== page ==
What luck! My phone upgrade garnered me the wonderful boon of a camera that actually went into FOCUS MODE, so ideally you won’t have to suffer through too many fuzzy pictures for a good long while….
I thought to stage the knits alongside the daffodils, but it’s still Lent so the purple grape hyacinths it is. The climate is totally unfair here in Deep South Land. We get all the Easter glory very early and the bushes, trees, and flowerbeds are already celebrating.
Not to mention that it’s hard keeping the Easter dresses from the girls when it’s over 70 degrees on a Sunday (not LAST Sunday, though!) and their winter Hanna Anderssons aren’t quite comfortable anymore!
But I digress.
The lower sweater was my modified version of the Chloe pattern. I didn’t do stripes or a ruffle, mainly because I knew Sunshine would wear it with pretty much anything and I thought keeping it plain would suit. Also, I had three skeins of KnitPicks Billow in “Comfrey” that I’d gotten her for her birthday, ostensibly to be mittens, and I wanted to use it. I used two and a tiny bit over. 🙂 Now, I also say “modified version” because I added the increase stitches a little differently. I would love to say I was being creative and artistic but the reality is I messed up even with the instructions in front of me, and to my extreme good fortune, it worked out all right.
The sweater on the needles is Princess’ “Chloe,” also in KnitPicks Billow but in “Clarity” Will I finish it by Easter? Wait and see…. I’m infamous for my last minute holiday projects.
In January on one of these Yarn-Along posts, I mentioned I was going to find out where all the quotes came from on the clever and capital little mug I received from my parents last Christmas. I said I’d read through as many Jane Austen novels as necessary to find them out. I’ve already posted about some of them, and I was down to three.
“One half of the world cannot understand the pleasures of the other.” That’s in Emma.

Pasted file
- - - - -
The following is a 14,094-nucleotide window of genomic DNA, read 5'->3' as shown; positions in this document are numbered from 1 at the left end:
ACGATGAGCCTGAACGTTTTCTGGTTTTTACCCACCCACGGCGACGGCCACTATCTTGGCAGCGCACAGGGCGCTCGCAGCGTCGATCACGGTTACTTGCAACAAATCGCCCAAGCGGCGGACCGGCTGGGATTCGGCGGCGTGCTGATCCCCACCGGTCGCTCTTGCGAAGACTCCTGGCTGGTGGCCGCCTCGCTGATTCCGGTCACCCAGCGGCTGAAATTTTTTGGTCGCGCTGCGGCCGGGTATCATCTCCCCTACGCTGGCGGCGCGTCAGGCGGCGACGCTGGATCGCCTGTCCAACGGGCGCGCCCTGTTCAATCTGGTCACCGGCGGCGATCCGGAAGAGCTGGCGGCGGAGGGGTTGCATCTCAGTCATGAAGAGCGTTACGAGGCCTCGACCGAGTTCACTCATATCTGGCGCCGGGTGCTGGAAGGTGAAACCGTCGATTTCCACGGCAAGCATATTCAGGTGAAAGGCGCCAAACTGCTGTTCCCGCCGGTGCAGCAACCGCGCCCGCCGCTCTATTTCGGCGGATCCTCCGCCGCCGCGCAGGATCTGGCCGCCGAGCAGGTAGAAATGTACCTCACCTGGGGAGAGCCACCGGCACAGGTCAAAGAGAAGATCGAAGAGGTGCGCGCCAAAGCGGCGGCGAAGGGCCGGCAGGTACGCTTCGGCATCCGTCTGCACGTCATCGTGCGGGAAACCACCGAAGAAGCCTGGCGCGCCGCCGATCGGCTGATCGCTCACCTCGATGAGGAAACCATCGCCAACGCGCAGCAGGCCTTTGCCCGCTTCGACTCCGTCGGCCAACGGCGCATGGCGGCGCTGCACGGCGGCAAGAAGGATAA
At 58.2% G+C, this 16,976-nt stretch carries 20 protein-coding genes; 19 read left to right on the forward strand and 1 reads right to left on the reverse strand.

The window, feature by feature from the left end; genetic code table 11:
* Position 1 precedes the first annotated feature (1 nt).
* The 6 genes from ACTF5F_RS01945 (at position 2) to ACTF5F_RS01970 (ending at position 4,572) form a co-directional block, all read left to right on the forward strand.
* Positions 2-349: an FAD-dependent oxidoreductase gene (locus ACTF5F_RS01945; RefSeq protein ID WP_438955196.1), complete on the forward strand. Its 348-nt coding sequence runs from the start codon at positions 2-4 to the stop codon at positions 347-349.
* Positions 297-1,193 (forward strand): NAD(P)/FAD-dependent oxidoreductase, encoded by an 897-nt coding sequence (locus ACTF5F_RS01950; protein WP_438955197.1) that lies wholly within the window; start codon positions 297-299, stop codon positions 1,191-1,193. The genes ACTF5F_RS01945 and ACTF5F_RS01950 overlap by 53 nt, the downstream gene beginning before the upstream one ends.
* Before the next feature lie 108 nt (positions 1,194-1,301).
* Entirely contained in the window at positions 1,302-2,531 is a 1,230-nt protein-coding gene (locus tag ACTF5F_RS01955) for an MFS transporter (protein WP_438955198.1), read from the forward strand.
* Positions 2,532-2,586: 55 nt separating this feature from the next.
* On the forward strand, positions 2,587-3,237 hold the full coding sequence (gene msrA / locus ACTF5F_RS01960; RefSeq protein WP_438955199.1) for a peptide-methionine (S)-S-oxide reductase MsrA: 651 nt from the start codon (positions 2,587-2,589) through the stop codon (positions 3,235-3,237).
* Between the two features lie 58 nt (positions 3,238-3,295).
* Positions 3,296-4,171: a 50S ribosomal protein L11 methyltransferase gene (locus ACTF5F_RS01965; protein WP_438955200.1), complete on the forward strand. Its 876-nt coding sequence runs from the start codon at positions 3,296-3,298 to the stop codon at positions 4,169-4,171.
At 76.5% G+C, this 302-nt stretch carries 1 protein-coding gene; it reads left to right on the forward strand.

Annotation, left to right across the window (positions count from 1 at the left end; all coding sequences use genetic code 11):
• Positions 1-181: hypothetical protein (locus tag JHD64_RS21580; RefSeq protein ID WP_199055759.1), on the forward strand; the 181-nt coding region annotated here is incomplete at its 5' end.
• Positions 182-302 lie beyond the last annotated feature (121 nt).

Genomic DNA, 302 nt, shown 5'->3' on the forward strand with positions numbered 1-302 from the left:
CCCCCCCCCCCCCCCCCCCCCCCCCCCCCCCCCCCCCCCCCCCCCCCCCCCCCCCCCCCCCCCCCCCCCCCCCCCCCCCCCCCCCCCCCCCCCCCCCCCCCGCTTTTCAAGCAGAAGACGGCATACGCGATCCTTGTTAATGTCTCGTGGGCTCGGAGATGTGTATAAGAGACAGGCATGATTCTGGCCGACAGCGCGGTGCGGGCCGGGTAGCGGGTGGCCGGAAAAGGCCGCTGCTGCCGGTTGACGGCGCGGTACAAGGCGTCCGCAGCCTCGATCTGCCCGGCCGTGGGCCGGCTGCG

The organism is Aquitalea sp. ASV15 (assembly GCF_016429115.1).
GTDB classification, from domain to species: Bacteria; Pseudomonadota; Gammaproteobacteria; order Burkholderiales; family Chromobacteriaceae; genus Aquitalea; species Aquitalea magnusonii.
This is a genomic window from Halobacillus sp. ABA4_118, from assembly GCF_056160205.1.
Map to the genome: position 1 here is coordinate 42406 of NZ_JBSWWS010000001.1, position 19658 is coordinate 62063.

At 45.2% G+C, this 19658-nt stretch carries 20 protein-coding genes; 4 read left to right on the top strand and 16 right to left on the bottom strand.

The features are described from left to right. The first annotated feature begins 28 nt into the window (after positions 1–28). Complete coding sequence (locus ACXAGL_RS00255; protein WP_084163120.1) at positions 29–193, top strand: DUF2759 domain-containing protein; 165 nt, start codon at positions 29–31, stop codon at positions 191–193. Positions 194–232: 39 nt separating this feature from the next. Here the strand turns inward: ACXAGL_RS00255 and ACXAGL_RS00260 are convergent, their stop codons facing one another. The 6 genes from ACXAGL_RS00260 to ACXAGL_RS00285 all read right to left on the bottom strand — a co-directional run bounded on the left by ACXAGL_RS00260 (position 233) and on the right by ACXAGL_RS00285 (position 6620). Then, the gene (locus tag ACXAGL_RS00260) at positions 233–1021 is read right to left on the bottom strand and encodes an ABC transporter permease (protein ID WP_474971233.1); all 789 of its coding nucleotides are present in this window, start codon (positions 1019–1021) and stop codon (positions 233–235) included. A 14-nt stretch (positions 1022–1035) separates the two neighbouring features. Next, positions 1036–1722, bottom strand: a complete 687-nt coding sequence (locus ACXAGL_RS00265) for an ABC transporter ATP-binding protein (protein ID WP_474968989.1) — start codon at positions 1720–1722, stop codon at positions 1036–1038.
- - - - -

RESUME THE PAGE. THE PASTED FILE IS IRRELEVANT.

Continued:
“One cannot have too large a party.” Also in Emma, as I thought, but the speaker was that ever social Mr. Weston.
Now the final quote had me stymied. “It isn’t what we say or think that defines us, but what we do.” I joked at the time that it sounded like something from Batman Begins, mainly to tease my brother-in-law, who likes JA about as much as I like Batman. Let me tell you, dear reader, that after rereading the five main novels in the past three months, I could not find this direct quote anywhere.
I did not feel like reading Lady Susan or the Juvenalia. I did not feel like rereading JA’s letters. Having read Emma, Mansfield Park, and Persuasion back to back, I needed to take a break.
((So I reread The Reluctant Widow by Georgette Heyer for the hundredth time, so I could sit back and laugh and not think too hard))
But it bothered me that I should have reached what ought to have been journey’s end and not have found so simple a quote as that. So begrudgingly I turned to Google. It lead me to Goodreads, which told me that quote came from Sense and Sensibility!
WHAT?! That was the very first novel I read this winter! How had I missed it?! With eyes primed to find those quotes, surely I hadn’t missed it…
I searched further down the Google rabbit trail, and discovered that once upon a time, not so long ago, someone else had done a similar search on another mug, and found out that the quote had come….
I call foul! If you’re going to quote JA on a mug of novel quotations, quote her! Don’t quote someone’s modified version of her.
But now my quest is over, and I can go back to some serious reading. And I do have some serious reading to occupy me during these days of the Triduum. More next week.